Perhaps most famously of all, the BBC Promenade Concerts (“The Proms”), an eight-week summer season of daily classical music concerts, has been held in the Hall since 1942. Annnually the Classic Brit Awards are held in the Hall as is the Royal British Legion Festival of Remembrance. Imperial College London, the Royal College of Art as well as Kingston University have used the Hall for their graduation ceremonies and the Hall has also hosted numerous film premiers: Skyfall and Titanic 3D being just a couple.


The original plan for the building was for it to be named The Central Hall of Arts and Sciences. However, the name was changed by Queen Victoria as a dedication to her late husband, Prince Albert. She made the name change on the laying of the foundation stone and although today it is commonly referred to as the Royal Albert Hall, the full name of the venue is the Royal Albert Hall of Arts and Sciences.

Facts and Figures

  • Major Axes: 83m (272ft)
  • Minor Axes: 72m (236ft)
  • Dome Height: 41m (135ft)
  • Capacity: Up to 9,000 although modern safety restrictions place it at a firm 5,544
  • Mosaic Frieze: Running along the outside of the building depicting “The Triumph of Arts and Sciences”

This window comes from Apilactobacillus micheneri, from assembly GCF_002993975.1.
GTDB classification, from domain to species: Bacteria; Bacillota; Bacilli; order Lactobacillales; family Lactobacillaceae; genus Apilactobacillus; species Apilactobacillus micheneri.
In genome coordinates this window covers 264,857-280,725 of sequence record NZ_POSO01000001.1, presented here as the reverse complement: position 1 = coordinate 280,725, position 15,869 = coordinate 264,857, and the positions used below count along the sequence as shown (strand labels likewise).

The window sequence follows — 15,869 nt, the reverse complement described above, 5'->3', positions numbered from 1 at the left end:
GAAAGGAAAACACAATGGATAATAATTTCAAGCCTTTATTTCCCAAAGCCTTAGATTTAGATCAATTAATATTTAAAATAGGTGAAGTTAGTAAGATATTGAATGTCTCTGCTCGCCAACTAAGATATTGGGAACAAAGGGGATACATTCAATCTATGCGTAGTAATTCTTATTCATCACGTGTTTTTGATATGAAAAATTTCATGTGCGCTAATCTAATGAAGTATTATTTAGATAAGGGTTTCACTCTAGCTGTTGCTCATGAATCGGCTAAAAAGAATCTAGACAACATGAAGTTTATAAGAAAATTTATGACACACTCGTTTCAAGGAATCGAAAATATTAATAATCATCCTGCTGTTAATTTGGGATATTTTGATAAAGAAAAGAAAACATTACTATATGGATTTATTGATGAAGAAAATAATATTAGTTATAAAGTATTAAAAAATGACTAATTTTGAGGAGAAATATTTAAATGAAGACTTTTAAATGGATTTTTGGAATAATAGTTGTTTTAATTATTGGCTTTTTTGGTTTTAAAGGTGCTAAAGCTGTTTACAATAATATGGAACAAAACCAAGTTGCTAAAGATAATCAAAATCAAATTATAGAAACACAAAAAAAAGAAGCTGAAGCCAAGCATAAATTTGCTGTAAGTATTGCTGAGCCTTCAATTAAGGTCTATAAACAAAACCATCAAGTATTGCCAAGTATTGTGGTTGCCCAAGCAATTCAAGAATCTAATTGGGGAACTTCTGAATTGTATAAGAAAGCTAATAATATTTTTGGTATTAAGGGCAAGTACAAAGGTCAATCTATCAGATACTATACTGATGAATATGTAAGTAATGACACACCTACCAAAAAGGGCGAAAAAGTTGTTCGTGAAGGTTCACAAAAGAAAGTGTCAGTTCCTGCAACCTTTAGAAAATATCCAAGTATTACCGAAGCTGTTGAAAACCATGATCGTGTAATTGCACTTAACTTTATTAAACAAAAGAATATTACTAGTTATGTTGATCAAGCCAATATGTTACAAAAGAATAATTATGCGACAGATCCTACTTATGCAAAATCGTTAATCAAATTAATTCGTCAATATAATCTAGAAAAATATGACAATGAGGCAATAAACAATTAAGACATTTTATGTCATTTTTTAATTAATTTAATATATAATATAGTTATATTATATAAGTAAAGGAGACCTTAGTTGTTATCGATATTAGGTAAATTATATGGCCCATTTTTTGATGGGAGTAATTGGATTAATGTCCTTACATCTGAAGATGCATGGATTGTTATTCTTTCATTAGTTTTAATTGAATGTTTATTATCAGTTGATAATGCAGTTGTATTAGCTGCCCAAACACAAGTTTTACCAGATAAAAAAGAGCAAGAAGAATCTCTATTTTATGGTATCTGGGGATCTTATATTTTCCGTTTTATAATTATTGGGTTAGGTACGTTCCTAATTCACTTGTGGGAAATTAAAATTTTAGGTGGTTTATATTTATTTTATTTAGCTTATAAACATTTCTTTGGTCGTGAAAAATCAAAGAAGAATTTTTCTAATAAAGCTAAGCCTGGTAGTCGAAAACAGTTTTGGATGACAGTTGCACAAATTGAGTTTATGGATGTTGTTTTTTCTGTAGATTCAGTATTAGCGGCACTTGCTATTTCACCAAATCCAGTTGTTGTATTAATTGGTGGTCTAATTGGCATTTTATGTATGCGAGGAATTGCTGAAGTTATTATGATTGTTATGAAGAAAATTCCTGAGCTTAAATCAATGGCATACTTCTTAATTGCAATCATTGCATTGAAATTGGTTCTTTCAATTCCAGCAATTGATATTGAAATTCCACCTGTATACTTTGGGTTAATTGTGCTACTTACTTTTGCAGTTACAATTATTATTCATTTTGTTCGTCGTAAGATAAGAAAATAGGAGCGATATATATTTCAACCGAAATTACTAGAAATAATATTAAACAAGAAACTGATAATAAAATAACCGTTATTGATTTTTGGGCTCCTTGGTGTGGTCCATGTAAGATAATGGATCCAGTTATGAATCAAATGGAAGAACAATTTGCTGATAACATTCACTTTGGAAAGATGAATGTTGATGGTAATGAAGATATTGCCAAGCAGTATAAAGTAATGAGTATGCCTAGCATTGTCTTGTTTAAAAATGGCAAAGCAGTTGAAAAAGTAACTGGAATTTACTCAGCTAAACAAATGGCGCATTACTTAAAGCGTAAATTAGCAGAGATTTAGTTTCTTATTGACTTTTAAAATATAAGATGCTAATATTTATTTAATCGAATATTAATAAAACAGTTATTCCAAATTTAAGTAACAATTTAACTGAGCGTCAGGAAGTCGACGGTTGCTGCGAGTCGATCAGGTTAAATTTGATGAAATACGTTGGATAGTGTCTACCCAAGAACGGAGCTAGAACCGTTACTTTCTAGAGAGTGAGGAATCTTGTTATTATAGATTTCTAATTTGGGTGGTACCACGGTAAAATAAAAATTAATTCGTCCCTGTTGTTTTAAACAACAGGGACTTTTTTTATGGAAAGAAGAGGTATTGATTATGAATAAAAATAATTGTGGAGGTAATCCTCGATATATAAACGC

Inscription: 12in letters running around the dome of the Hall read: This hall was erected for the advancement of the arts and sciences and works of industry of all nations in fulfilment with the intention of Albert Prince Consort. The site was purchased with the proceeds of the Great Exhibition of the year MDCCCLI. The first stone of the Hall was laid by Her Majesty Queen Victoria on the twentieth day of May MDCCCLXVII and it was opened by Her Majesty the Twenty Ninth of March in the year MDCCCLXXI. Thine O Lord is the greatness and the power and the glory and the victory and the majesty. For all that is in the heaven and in the earth is Thine. The wise and their works are in the hand of God. Glory by to God on high and on earth peace.